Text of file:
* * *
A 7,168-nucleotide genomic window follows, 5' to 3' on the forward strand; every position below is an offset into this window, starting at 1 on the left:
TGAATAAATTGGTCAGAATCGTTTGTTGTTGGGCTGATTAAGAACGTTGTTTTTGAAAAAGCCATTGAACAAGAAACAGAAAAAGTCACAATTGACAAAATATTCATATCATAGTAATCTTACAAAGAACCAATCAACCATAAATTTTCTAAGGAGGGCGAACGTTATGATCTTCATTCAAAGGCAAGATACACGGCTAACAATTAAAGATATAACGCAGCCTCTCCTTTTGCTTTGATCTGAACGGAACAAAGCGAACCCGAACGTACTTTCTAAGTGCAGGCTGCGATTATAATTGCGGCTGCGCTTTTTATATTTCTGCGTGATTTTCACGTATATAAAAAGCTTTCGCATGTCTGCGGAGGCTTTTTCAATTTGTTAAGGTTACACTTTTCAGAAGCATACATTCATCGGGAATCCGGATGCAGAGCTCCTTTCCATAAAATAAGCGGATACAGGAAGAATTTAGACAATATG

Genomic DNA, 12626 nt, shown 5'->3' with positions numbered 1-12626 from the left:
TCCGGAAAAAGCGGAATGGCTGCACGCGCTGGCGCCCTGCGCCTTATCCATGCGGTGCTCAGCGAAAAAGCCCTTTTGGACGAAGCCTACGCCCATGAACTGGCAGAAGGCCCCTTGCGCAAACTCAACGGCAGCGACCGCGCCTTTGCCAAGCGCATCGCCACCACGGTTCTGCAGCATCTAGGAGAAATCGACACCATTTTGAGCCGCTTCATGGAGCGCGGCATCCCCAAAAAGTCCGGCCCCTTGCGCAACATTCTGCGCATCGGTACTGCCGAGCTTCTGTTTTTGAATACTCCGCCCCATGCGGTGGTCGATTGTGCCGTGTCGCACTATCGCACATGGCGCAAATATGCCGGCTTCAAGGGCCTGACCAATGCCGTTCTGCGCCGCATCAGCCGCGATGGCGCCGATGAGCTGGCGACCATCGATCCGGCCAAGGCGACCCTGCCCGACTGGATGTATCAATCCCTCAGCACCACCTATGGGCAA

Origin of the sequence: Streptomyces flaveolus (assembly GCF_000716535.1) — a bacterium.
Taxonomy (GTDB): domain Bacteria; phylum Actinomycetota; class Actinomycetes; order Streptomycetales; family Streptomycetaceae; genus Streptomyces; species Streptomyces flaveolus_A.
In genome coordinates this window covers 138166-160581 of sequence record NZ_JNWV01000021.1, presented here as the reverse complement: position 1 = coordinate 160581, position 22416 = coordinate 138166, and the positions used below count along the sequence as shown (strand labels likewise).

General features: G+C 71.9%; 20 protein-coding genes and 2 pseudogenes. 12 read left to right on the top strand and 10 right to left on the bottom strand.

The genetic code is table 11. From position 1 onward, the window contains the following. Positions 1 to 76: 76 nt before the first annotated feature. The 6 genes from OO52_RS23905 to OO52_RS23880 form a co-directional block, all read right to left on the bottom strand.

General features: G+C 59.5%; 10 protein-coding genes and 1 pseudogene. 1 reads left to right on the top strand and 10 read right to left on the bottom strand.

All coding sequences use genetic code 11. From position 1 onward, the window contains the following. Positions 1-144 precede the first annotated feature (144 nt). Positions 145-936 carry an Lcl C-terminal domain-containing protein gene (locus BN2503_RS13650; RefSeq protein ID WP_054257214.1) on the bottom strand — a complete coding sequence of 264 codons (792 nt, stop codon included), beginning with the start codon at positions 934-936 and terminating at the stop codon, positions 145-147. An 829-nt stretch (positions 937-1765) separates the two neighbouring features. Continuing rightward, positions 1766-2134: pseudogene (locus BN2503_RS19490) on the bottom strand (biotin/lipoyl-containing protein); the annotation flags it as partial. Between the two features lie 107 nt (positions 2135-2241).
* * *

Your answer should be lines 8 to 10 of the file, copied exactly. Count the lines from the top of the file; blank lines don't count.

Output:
General features: G+C 71.9%; 20 protein-coding genes and 2 pseudogenes. 12 read left to right on the top strand and 10 right to left on the bottom strand.

The genetic code is table 11. From position 1 onward, the window contains the following. Positions 1 to 76: 76 nt before the first annotated feature. The 6 genes from OO52_RS23905 to OO52_RS23880 form a co-directional block, all read right to left on the bottom strand.

General features: G+C 59.5%; 10 protein-coding genes and 1 pseudogene. 1 reads left to right on the top strand and 10 read right to left on the bottom strand.